Declared incompetent due to aphasia, everything was a battle to get support

Denise is someone you may not recognize as having aphasia, but was told after her stroke that she was incompetent. Denise describes feeling capable but being told by experts that she couldn’t do anything herself. She had to search and explore her treatment options herself, which eventually lead her to The Aphasia Center.

During her 4 week of intensive therapy, Denise initially stayed with a family member at the apartments. Once on her own, Denise went to restaurants and shopping alone, to her surprise. She started reading magazines again, and hadn’t read for pleasure in over two years since her stroke.

The Aphasia Center also gave her new strategies to help her. This experience gave her the confidence and support she needed to keep moving forward to her dream of returning to work.

Trying many different ways of trying to get better. I’ve tried different types of therapy and improved but I think there’s still much more I can do. So two evaluations, at the beginning my speeches was much more stuttered or couldn’t recall words as quickly. Went through their evaluation tests, all those neurological, psyches, and tests they gave me and I was I was diagnosed or labeled as incompetent and I’m not able to handle my own finances, and handle my own services. My husband has to be my rep payee. He needs to supervise my my life right now, which is kind of discouraging, because I feel like I can do a lot more on my own.

But here I have these professionals saying that “No you’re not, you’re not able to do this stuff. You can’t do this”, so you know it’s defeating. So if you don’t have the confidence you, don’t have the stamina to keep going. Why bother, you’ve got these doctors and professionals telling you that this is all you have.

I think in my mind I think I’m much better than what they’re saying. I just have to prove it now. But it’s hard, it’s a lot of work and you don’t have a lot of people out there, professionals that are backing me up. I have to keep fighting all these battles, because everything is a battle myself. I have to go struggle, I have to go find it myself. Finding therapy here, I had to find that myself. Nobody else said “Oh did you check this out”. I had to find that going finding different types of types of therapy. Find a different types of school, finding exercises to do. Just you know, just to find support.

I started staying here in a condo with my aunt for a couple of weeks, and then she went home. I’ve stayed in a condo by myself. I’ve gone to restaurant all by myself. I ordered my own food. I’ve been able to pay my own bill. Being able to write the tips and pay, so that’s a major accomplishment by myself.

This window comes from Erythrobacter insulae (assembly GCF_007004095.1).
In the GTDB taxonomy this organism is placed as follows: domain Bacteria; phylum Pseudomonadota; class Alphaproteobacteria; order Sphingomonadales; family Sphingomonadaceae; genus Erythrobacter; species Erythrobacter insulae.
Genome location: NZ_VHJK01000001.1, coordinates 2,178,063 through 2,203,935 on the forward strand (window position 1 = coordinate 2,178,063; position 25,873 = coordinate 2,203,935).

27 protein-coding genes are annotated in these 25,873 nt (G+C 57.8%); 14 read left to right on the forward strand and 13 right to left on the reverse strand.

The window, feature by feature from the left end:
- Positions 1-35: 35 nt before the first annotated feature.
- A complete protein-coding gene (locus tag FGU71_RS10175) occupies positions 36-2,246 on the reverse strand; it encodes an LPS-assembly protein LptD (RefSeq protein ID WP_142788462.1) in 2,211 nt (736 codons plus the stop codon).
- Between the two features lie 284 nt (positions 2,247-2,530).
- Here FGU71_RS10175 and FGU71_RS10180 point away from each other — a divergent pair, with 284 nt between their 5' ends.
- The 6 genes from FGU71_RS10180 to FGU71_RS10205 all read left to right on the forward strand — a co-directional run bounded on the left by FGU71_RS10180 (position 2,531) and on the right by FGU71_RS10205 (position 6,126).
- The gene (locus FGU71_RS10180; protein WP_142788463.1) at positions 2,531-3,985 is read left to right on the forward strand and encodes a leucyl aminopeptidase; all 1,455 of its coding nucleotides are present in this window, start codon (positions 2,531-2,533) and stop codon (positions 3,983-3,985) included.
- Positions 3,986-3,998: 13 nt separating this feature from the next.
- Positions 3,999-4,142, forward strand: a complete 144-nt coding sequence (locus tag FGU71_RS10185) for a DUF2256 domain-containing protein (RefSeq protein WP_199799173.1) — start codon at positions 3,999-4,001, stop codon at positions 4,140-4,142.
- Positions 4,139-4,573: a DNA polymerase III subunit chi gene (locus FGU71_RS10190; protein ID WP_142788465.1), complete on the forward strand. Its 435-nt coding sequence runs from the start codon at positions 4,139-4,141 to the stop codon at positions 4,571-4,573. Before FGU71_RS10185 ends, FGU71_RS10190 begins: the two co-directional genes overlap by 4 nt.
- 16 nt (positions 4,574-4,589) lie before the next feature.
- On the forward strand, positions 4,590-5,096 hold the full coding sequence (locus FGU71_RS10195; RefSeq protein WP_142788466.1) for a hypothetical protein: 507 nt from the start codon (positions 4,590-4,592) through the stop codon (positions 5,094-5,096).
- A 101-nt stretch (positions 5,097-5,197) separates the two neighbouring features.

I also was able to get a magazine, and look through a magazine, and then read a couple of articles. Very short articles, but I was able to read them all by myself. And I don’t think I’ve done that in over two years. So that’s, that was a major accomplishment because it was reading for pleasure. Everything else has been because I have to read this because it’s important. I would say this is the first time I was able to read a magazine for the pleasure. And it was that was a major accomplishment for me.

I would definitely encourage people to do this, because it not only does it give me some new strategies to help, over the edge, over the hump on that right now. But it also gives me the confidence to that I can do this. I mean being against all these barriers and all these people saying you can. all this is where you’re at. They actually feel like, I can do this, I will be going back to work. I may not be able to go back to work full time right now, but I’m ready to work for the next step to finish, stop my classes at Rhode Island College, do this volunteer program at Rhode Island Hospital. And eventually within the next year I’d like to be able to give you a phone call and say “Hey, guess what I’ve got a part-time job”.

I think listen to us what we’re saying. Be patient, and if you have the opportunity to go here, please do it, because there’s a lot of strategies and support, both the caregivers and for people with aphasia, that you may not have the time or the knowledge to do. A way from home, here you have the opportunity to just focus on this and do this, and that’s that’s a lot of, it’s a lot of work to just focus on this. And what if you could just focus on just this for a little while. I think that that’s a major accomplishment to (achieve).